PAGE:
After a long run of losses, the FTSE 100 is struggling to close higher for the first time since 10 August even though it is finding an element of support just above its March lows, and after China cut one of its key loan rates in an attempt to put a floor under recent market weakness.
The 7,200 level appears to be becoming a bit of a line in the sand for bullish sentiment around the UK blue chip index, having found support here in July, and now again in August, while the DAX and CAC 40 are also struggling to find support after last week’s sell-off.
At one point the FTSE 100 was posting some solid gains, largely being driven by gains in the energy sector with BP and Shell tracking higher, along with the oil price, however the dissipation of those oil price gains has served to pull the market off the highs of the day, as yields continue to pop higher.
The US 10-year yield has pushed to its highest level since 2007, while UK gilt yields are also pushing back towards their highs of the month.
UK housebuilders are the worst performing sector today after house sale asking prices saw an almost 2% decline in August, although this could also have more to do with a summer holiday lull. Nonetheless a profit warning from UK housebuilder Crest Nicholson has reinforced the challenges facing the housing market in the months ahead with interest rates set to be hiked further next month.
Crest Nicholson cut its outlook for pre-tax profit to £50m, a sharp fall from the previous £73.7m and says it doesn’t expect to see much of an improvement in business conditions between now and the end of the year. This sharp downgrade has acted as a drag on the wider sector with declines in the likes of Taylor Wimpey, Persimmon and Barratt Developments.
The initially positive tone in European markets initially saw US markets open higher, as we look to break a pattern of four successive daily declines for the S&P500 and Nasdaq 100.
While the Nasdaq 100 has led the move higher, today's rebound is running into trouble due to rising US yields which have pulled the market off the highs of the day. Last week’s break of the 50-day SMA on both the S&P 500 and Nasdaq 100 has shifted the mood slightly on a technical basis shifting the bias to one of caution over whether we can expect to see further declines.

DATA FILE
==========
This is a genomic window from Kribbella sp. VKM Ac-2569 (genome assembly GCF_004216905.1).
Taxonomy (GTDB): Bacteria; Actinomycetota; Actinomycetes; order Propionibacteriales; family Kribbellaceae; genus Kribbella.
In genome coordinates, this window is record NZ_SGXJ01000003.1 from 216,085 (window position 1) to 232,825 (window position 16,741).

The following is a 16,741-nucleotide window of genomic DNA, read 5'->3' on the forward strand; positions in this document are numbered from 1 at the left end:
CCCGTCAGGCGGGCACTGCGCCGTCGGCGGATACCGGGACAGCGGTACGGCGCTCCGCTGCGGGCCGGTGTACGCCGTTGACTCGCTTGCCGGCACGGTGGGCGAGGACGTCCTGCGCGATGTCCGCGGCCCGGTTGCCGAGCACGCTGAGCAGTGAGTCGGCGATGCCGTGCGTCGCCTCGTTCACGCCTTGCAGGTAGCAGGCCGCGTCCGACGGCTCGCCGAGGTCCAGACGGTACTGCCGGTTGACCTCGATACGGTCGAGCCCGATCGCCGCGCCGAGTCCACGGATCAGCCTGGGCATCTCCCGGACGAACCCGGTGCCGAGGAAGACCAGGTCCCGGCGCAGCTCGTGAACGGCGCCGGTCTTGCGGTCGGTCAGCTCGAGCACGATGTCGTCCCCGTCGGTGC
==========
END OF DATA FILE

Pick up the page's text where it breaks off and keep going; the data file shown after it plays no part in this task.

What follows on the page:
Citigroup shares are in focus on reports that the bank is looking at splitting its Institutional Clients Group into three separate business segments. Investment and corporate banking, global markets and transaction services would all operate separately with direct reporting lines into the CEO, stripping out a layer of management in the process.
Another US bank is also looking at how it does its business with Goldman Sachs reported to be weighing up a sale of its personal financial management unit. This would be on top of the sale of GreenSky, its online lending business, as it looks to retreat further from more mainstream banking activities and focus on higher margin and net worth markets.
Zoom Video’s Q2 earnings are expected after the bell with the main focus on whether it can continue to grow its revenues. Q2 revenues are expected to come in at $1.11bn.
VMWare shares are higher after the CMA in the UK gave the thumbs up to Broadcom’s $69bn takeover.
Nvidia shares are also higher after being on the receiving end of a broker upgrade ahead of its Q2 earnings numbers later this week.
On the currencies front the euro appears to be holding up well despite German producer price inflation plunging at the fastest rate since 2009. If prices continue to fall in the way they have been its going to be a big ask for the ECB to continue hiking rates at its current pace.
Disappointment over the extent of stimulus measures announced by China has seen the Australian dollar underperform, but it hasn’t been the worst performer.
That honour goes to the Japanese yen which has continued to slide as the market looks to find out where the Bank of Japan’s pain threshold is for the currency, with speculation that they won’t intervene until the currency slips to the 150.00 level.
Natural gas prices in Europe and the UK are higher again as the prospect of strike action in Australia LNG plants becomes ever more likely.
Crude oil prices have tried to move higher for the third day in a row, initially helped by the more positive tone from equity markets in the morning session, however the lack of momentum has seen prices slip back from their highs of the day. Last week’s pullback was largely driven by profit taking after several weeks of gains as the prospect of a slowdown in China offset the prospect of tighter markets.
Gold prices, after initially pushing higher towards $1,900, have rolled over to new five-month lows, as US 10-year yields pushed to their highest level since 2007.
Disclaimer: CMC Markets is an execution-only service provider. The material (whether or not it states any opinions) is for general information purposes only, and does not take into account your personal circumstances or objectives. Nothing in this material is (or should be considered to be) financial, investment or other advice on which reliance should be placed. No opinion given in the material constitutes a recommendation by CMC Markets or the author that any particular investment, security, transaction or investment strategy is suitable for any specific person. The material has not been prepared in accordance with legal requirements designed to promote the independence of investment research. Although we are not specifically prevented from dealing before providing this material, we do not seek to take advantage of the material prior to its dissemination.